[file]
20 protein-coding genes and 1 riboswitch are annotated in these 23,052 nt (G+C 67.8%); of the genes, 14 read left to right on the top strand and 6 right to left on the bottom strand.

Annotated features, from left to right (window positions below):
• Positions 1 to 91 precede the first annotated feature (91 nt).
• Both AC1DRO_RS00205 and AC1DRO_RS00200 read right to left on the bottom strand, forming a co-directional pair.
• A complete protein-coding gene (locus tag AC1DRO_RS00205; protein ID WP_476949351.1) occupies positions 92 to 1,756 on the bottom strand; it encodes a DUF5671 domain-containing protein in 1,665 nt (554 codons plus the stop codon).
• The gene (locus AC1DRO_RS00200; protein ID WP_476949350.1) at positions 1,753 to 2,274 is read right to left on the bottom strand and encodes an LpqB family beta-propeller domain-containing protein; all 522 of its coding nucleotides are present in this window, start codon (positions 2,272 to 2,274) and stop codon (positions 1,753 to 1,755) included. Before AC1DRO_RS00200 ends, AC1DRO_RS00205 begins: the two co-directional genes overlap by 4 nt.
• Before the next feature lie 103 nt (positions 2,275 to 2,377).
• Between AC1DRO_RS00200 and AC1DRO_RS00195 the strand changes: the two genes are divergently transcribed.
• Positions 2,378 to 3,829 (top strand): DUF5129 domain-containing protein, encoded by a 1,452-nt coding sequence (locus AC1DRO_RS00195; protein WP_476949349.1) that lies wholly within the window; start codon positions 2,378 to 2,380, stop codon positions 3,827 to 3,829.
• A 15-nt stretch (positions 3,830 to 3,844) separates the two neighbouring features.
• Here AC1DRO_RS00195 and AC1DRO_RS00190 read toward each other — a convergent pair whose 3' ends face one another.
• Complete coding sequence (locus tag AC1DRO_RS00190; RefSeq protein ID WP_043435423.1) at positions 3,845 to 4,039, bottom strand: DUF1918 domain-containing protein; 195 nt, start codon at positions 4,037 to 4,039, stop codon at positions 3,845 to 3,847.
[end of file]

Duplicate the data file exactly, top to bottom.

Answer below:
20 protein-coding genes and 1 riboswitch are annotated in these 23,052 nt (G+C 67.8%); of the genes, 14 read left to right on the top strand and 6 right to left on the bottom strand.

Annotated features, from left to right (window positions below):
• Positions 1 to 91 precede the first annotated feature (91 nt).
• Both AC1DRO_RS00205 and AC1DRO_RS00200 read right to left on the bottom strand, forming a co-directional pair.
• A complete protein-coding gene (locus tag AC1DRO_RS00205; protein ID WP_476949351.1) occupies positions 92 to 1,756 on the bottom strand; it encodes a DUF5671 domain-containing protein in 1,665 nt (554 codons plus the stop codon).
• The gene (locus AC1DRO_RS00200; protein ID WP_476949350.1) at positions 1,753 to 2,274 is read right to left on the bottom strand and encodes an LpqB family beta-propeller domain-containing protein; all 522 of its coding nucleotides are present in this window, start codon (positions 2,272 to 2,274) and stop codon (positions 1,753 to 1,755) included. Before AC1DRO_RS00200 ends, AC1DRO_RS00205 begins: the two co-directional genes overlap by 4 nt.
• Before the next feature lie 103 nt (positions 2,275 to 2,377).
• Between AC1DRO_RS00200 and AC1DRO_RS00195 the strand changes: the two genes are divergently transcribed.
• Positions 2,378 to 3,829 (top strand): DUF5129 domain-containing protein, encoded by a 1,452-nt coding sequence (locus AC1DRO_RS00195; protein WP_476949349.1) that lies wholly within the window; start codon positions 2,378 to 2,380, stop codon positions 3,827 to 3,829.
• A 15-nt stretch (positions 3,830 to 3,844) separates the two neighbouring features.
• Here AC1DRO_RS00195 and AC1DRO_RS00190 read toward each other — a convergent pair whose 3' ends face one another.
• Complete coding sequence (locus tag AC1DRO_RS00190; RefSeq protein ID WP_043435423.1) at positions 3,845 to 4,039, bottom strand: DUF1918 domain-containing protein; 195 nt, start codon at positions 4,037 to 4,039, stop codon at positions 3,845 to 3,847.